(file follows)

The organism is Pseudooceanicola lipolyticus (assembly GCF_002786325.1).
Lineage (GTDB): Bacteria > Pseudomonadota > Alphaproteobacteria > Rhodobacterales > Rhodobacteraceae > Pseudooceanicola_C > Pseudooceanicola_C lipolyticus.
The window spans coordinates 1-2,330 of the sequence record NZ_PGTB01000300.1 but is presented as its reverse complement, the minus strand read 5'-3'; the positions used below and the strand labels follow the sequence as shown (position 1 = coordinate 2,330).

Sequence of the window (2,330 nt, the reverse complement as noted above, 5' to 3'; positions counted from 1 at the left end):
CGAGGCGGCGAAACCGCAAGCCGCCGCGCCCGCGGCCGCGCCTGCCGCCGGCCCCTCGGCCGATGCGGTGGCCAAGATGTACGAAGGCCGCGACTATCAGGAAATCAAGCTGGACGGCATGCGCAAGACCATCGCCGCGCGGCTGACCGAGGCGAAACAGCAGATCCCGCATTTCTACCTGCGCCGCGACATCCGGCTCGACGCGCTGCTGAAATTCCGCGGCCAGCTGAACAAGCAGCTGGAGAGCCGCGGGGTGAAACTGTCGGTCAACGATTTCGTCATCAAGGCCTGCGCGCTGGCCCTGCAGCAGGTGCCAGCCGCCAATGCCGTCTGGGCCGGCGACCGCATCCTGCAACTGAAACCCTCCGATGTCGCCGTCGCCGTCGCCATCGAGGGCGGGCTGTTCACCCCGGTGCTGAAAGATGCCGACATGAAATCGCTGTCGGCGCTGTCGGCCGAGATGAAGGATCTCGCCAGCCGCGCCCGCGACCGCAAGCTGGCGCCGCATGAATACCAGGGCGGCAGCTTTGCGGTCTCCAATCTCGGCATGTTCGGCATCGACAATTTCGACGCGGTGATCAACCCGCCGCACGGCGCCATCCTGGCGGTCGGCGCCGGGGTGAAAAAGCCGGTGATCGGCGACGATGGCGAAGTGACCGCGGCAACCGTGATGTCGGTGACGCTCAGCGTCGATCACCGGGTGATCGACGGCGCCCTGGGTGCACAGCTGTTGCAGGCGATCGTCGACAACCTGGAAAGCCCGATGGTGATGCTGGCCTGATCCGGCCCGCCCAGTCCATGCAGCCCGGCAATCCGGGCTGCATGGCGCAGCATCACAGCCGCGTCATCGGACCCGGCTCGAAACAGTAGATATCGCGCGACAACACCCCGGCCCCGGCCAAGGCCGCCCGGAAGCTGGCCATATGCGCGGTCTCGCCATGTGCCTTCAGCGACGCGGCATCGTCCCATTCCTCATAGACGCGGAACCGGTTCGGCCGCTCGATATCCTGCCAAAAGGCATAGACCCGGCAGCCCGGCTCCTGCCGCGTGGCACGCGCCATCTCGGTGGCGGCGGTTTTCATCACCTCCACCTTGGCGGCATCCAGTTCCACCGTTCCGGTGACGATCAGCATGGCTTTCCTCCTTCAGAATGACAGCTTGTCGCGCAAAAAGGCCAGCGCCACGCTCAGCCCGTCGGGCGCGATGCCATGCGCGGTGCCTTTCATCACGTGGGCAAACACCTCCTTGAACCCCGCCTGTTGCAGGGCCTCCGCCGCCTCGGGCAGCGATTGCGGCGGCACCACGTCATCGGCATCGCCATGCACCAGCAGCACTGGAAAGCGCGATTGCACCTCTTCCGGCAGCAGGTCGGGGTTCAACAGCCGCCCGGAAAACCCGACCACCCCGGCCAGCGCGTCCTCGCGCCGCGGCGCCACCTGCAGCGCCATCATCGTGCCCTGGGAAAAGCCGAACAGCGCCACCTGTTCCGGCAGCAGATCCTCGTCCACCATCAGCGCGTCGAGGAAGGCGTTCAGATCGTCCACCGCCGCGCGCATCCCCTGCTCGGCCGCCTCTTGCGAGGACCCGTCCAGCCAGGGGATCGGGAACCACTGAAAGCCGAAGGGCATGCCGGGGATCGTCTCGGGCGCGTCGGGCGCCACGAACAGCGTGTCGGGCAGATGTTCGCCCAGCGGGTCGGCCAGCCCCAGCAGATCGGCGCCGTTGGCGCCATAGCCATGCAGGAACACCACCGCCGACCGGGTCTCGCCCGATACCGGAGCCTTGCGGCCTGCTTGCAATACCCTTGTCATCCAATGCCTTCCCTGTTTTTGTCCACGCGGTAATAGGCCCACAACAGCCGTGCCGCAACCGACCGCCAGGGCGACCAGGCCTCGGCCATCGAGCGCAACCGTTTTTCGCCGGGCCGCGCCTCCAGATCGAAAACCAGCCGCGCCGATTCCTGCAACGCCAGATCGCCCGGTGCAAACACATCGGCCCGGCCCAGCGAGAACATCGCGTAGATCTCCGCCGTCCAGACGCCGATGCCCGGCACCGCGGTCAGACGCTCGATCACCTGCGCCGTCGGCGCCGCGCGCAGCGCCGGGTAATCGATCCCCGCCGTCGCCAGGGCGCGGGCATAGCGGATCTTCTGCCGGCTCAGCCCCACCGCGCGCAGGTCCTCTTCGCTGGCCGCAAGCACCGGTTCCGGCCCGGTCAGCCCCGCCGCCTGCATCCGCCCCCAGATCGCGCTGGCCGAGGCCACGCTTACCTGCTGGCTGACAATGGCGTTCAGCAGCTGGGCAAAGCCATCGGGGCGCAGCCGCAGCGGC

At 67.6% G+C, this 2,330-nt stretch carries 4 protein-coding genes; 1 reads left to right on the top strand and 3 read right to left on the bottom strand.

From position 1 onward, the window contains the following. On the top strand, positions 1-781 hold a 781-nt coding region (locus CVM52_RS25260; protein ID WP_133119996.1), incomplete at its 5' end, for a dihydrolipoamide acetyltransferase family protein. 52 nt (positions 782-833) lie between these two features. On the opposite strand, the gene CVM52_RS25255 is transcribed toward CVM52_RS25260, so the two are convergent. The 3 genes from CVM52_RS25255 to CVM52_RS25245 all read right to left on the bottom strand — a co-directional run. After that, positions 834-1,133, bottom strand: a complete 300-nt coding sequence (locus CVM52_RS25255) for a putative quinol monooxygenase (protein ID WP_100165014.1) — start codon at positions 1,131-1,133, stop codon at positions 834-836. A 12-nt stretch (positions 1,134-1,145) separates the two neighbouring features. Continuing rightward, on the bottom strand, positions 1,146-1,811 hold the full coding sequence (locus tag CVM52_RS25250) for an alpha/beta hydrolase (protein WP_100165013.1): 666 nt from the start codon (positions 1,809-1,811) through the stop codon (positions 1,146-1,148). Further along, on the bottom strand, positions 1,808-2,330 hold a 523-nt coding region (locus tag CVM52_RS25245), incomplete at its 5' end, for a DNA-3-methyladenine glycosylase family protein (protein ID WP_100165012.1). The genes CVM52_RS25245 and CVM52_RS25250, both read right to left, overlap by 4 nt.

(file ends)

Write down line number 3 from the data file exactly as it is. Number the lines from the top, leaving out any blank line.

The window spans coordinates 1-2,330 of the sequence record NZ_PGTB01000300.1 but is presented as its reverse complement, the minus strand read 5'-3'; the positions used below and the strand labels follow the sequence as shown (position 1 = coordinate 2,330).